In all types of Folk Dances of the Lyngngams, all the male dancers should use white dresses especially 'Jainboh' and 'Jainspong' as called by pure Khasi which the Lyngngams called 'Bongaila' and 'Khamlong' (Turban). The female dancers should use red and yellow dresses with red ornaments or sometimes mixed of colours. Besides that, the materials used by female dancers are baskets/corns, feathers of cock or pea-cock,bamboos and Khasi umbrellas called ' Knup'. The musical instruments mostly used by men (male dancers) are the long drums called 'Dama', black plates called 'Wiang' and 'Mungor' (Mungor is bigger than the wiang or mrang), Tangsohma (Flute), Tanglihir (Blowing bamboo/horn), seinkyndoh (round in shape) and Sein-chynnad which aresmaller than 'Darna'. Swords and shields are used only by men or male dancers.




Traditional Institutions of the People of Meghalaya

By Julius L.R.Marak

The State of Meghalaya was carved out of the Assam's Hill areas that sprawl along her southern frontiers with Bangladesh and act as her natural barriers. The Autonomous State of Meghalaya came into being on April 2, 1970 attaining its statehood on the January 21, 1972. State of Meghalaya comprises of three major tribes of Khasi & Jaintia and the Garos with a total population of 17,74,779 and areas of 22,429 Sq. Km. The Garos, Khasis & Jaintias were the indigenous tribes of North-East India.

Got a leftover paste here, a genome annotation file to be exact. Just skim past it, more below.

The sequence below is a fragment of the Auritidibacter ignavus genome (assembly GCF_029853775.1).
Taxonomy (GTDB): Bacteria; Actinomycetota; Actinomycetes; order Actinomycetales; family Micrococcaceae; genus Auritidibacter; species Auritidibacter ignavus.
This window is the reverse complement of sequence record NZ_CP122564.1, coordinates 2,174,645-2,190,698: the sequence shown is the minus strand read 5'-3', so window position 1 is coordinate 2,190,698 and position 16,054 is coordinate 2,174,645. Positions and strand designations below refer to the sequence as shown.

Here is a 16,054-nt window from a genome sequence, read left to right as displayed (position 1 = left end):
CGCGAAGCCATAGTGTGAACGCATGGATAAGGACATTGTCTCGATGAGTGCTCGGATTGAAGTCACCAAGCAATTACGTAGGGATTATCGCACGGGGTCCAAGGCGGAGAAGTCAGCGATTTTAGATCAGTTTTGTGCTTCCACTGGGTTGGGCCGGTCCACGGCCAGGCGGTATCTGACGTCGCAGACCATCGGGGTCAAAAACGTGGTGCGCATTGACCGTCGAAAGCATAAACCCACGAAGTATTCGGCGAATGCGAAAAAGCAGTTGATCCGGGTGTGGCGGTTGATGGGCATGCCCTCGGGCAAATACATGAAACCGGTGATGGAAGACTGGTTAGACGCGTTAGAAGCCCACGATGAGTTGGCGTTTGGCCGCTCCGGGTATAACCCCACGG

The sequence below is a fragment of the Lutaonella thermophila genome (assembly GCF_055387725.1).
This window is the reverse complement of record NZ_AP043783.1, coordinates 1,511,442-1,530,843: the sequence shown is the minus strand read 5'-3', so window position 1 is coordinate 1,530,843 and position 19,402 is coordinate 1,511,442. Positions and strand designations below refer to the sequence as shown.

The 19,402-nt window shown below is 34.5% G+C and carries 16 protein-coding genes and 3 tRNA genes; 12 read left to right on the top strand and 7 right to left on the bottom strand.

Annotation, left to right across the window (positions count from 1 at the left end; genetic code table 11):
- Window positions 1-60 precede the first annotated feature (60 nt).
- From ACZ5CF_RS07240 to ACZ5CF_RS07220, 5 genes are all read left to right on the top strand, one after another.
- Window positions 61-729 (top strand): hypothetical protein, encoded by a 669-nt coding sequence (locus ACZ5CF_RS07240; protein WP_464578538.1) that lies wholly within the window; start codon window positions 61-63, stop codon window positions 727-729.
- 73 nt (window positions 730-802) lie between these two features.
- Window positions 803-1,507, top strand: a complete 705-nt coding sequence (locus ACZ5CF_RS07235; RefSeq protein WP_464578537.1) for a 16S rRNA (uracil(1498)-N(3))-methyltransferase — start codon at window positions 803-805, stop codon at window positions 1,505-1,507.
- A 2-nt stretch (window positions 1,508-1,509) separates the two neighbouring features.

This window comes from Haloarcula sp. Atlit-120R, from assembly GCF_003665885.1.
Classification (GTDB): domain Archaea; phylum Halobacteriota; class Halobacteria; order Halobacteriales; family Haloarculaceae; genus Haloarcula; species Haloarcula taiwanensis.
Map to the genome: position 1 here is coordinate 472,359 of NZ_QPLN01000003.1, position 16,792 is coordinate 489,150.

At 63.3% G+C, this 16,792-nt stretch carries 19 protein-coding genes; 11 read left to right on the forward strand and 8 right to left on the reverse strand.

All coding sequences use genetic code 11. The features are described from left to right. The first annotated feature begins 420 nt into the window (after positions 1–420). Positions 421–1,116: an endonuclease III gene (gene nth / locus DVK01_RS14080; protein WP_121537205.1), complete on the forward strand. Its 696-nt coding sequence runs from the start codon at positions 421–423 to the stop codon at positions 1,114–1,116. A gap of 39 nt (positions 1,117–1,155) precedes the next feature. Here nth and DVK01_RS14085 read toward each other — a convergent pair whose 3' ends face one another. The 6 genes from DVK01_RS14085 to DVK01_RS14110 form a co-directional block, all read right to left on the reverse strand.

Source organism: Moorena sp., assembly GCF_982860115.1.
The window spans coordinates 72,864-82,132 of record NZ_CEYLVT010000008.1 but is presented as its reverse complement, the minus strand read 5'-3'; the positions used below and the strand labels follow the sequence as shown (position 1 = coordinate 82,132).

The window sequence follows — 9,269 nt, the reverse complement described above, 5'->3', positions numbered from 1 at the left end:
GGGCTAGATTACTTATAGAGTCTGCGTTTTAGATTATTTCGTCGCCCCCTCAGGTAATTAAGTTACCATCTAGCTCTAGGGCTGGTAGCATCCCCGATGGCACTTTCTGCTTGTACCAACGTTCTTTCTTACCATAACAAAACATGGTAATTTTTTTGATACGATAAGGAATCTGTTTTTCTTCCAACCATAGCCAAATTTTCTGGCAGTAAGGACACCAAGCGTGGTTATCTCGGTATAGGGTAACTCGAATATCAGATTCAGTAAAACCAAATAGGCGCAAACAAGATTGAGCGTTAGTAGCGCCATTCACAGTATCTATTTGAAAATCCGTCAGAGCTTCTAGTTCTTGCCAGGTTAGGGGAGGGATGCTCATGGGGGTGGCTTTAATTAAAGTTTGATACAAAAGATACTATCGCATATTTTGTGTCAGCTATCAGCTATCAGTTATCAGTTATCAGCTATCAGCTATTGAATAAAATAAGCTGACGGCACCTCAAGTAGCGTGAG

The Garos, Khasis and Jaintias of Meghalaya are purely matrilineal society and as such the descent of an individual either men or women is always reckoned and traced from the mother alone and through her genealogical tree traces its origin back to the common ancestress. The matrilineal system gave the woman, the wife and the mother, a social rather than a personal standing.